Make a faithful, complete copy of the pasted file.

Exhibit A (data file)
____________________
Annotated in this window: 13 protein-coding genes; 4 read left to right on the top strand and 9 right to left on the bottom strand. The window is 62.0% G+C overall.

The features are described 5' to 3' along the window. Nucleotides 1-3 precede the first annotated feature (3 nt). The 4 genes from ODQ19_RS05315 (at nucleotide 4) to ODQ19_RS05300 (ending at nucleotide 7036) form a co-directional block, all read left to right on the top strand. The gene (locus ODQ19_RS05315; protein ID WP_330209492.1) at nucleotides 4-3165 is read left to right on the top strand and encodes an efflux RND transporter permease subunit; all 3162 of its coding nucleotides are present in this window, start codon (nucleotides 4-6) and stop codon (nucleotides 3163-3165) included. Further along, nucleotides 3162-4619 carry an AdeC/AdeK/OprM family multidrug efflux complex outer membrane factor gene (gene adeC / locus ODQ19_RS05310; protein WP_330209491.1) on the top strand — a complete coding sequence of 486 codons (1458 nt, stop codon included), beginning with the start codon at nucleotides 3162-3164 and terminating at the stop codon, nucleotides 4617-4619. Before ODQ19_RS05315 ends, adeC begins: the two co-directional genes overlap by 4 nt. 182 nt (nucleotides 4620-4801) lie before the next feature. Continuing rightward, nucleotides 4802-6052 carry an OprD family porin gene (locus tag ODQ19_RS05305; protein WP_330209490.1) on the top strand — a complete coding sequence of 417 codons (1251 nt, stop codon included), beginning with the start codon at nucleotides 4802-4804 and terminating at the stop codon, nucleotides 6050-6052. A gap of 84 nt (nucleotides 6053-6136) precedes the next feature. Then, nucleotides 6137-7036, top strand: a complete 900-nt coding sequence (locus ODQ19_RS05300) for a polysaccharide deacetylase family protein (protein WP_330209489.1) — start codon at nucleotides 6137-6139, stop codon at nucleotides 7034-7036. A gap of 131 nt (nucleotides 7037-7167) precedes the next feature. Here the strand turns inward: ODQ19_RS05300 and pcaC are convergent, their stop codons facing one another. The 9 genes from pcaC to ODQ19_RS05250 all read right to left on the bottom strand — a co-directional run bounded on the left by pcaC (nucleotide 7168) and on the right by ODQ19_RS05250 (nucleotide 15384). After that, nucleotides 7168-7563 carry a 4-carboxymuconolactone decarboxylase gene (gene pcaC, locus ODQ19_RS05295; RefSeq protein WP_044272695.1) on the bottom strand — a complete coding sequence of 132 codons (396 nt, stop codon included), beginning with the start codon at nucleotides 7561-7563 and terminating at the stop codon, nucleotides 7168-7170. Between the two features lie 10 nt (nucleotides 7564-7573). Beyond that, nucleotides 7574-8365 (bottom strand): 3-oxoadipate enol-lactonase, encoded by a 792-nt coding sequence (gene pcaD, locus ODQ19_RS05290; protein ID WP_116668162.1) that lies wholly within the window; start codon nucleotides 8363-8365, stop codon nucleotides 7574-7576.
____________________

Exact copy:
Annotated in this window: 13 protein-coding genes; 4 read left to right on the top strand and 9 right to left on the bottom strand. The window is 62.0% G+C overall.

The features are described 5' to 3' along the window. Nucleotides 1-3 precede the first annotated feature (3 nt). The 4 genes from ODQ19_RS05315 (at nucleotide 4) to ODQ19_RS05300 (ending at nucleotide 7036) form a co-directional block, all read left to right on the top strand. The gene (locus ODQ19_RS05315; protein ID WP_330209492.1) at nucleotides 4-3165 is read left to right on the top strand and encodes an efflux RND transporter permease subunit; all 3162 of its coding nucleotides are present in this window, start codon (nucleotides 4-6) and stop codon (nucleotides 3163-3165) included. Further along, nucleotides 3162-4619 carry an AdeC/AdeK/OprM family multidrug efflux complex outer membrane factor gene (gene adeC / locus ODQ19_RS05310; protein WP_330209491.1) on the top strand — a complete coding sequence of 486 codons (1458 nt, stop codon included), beginning with the start codon at nucleotides 3162-3164 and terminating at the stop codon, nucleotides 4617-4619. Before ODQ19_RS05315 ends, adeC begins: the two co-directional genes overlap by 4 nt. 182 nt (nucleotides 4620-4801) lie before the next feature. Continuing rightward, nucleotides 4802-6052 carry an OprD family porin gene (locus tag ODQ19_RS05305; protein WP_330209490.1) on the top strand — a complete coding sequence of 417 codons (1251 nt, stop codon included), beginning with the start codon at nucleotides 4802-4804 and terminating at the stop codon, nucleotides 6050-6052. A gap of 84 nt (nucleotides 6053-6136) precedes the next feature. Then, nucleotides 6137-7036, top strand: a complete 900-nt coding sequence (locus ODQ19_RS05300) for a polysaccharide deacetylase family protein (protein WP_330209489.1) — start codon at nucleotides 6137-6139, stop codon at nucleotides 7034-7036. A gap of 131 nt (nucleotides 7037-7167) precedes the next feature. Here the strand turns inward: ODQ19_RS05300 and pcaC are convergent, their stop codons facing one another. The 9 genes from pcaC to ODQ19_RS05250 all read right to left on the bottom strand — a co-directional run bounded on the left by pcaC (nucleotide 7168) and on the right by ODQ19_RS05250 (nucleotide 15384). After that, nucleotides 7168-7563 carry a 4-carboxymuconolactone decarboxylase gene (gene pcaC, locus ODQ19_RS05295; RefSeq protein WP_044272695.1) on the bottom strand — a complete coding sequence of 132 codons (396 nt, stop codon included), beginning with the start codon at nucleotides 7561-7563 and terminating at the stop codon, nucleotides 7168-7170. Between the two features lie 10 nt (nucleotides 7564-7573). Beyond that, nucleotides 7574-8365 (bottom strand): 3-oxoadipate enol-lactonase, encoded by a 792-nt coding sequence (gene pcaD, locus ODQ19_RS05290; protein ID WP_116668162.1) that lies wholly within the window; start codon nucleotides 8363-8365, stop codon nucleotides 7574-7576.